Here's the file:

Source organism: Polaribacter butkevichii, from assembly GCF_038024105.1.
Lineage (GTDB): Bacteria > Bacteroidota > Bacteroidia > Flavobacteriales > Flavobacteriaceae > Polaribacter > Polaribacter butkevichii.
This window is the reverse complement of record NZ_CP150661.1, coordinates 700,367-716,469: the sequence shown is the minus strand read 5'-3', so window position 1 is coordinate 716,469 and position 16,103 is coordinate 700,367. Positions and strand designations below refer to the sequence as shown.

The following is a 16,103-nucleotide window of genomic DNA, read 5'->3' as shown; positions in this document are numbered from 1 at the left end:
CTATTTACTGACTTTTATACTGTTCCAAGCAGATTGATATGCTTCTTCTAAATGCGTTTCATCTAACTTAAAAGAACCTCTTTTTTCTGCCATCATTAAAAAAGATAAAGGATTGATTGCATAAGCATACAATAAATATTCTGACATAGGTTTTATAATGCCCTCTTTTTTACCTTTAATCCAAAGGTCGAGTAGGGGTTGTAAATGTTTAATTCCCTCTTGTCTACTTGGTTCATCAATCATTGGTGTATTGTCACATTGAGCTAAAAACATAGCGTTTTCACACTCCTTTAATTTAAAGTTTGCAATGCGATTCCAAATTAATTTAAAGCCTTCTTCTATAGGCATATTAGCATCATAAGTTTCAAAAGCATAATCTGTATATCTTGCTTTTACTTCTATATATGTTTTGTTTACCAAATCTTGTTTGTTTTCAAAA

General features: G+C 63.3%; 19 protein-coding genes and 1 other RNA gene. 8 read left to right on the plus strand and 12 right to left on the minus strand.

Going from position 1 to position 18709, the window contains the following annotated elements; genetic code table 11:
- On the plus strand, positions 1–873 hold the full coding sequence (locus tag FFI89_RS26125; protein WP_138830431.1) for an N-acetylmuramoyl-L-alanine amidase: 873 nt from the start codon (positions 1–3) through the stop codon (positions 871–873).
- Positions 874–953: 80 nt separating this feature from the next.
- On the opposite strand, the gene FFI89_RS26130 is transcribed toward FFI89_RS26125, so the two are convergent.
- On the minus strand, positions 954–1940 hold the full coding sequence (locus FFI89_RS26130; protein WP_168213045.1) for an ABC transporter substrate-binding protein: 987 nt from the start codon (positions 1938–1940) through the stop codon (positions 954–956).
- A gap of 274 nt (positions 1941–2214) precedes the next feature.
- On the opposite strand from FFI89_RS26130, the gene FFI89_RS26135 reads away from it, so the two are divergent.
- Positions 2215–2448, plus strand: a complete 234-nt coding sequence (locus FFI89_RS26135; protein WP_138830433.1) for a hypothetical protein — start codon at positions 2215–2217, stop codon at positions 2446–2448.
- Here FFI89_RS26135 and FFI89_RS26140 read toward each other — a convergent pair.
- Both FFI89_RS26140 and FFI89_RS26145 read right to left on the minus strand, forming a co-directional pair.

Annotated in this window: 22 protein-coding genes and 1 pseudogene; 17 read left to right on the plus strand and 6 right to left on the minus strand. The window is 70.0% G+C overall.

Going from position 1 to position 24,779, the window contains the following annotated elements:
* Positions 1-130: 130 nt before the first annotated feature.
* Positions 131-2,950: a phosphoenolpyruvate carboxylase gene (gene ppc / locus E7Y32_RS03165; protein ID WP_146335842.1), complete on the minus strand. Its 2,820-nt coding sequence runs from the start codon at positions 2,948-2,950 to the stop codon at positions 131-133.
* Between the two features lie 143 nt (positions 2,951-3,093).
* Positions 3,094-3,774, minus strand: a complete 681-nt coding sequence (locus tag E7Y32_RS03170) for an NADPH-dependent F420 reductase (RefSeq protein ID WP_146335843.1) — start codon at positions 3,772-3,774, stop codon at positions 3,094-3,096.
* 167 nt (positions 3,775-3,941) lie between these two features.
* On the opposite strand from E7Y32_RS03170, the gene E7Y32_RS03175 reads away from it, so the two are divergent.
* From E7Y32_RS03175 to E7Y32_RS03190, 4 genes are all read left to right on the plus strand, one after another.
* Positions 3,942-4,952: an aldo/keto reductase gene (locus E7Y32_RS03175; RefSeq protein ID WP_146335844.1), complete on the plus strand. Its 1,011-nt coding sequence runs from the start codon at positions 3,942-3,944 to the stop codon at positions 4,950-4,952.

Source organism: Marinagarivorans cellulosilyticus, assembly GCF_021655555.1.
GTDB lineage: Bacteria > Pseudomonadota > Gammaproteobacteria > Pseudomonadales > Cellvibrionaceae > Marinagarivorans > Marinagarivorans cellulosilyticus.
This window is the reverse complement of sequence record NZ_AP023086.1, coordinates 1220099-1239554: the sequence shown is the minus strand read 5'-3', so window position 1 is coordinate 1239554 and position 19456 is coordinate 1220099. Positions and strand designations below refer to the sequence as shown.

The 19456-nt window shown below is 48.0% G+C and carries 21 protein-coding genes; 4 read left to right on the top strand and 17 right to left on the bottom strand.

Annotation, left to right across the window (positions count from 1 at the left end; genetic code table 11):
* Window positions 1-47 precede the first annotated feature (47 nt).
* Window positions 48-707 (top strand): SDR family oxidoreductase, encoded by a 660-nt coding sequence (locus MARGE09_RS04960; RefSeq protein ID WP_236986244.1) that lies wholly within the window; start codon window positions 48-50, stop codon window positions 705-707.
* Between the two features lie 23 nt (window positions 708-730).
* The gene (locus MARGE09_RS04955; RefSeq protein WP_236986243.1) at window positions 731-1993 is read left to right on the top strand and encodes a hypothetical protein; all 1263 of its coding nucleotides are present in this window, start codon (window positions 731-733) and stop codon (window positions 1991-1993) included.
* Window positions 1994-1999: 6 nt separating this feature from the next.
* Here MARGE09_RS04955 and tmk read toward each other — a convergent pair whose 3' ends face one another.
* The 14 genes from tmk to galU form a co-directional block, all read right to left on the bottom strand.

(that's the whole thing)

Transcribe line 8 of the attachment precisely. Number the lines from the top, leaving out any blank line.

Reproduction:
- On the plus strand, positions 1–873 hold the full coding sequence (locus tag FFI89_RS26125; protein WP_138830431.1) for an N-acetylmuramoyl-L-alanine amidase: 873 nt from the start codon (positions 1–3) through the stop codon (positions 871–873).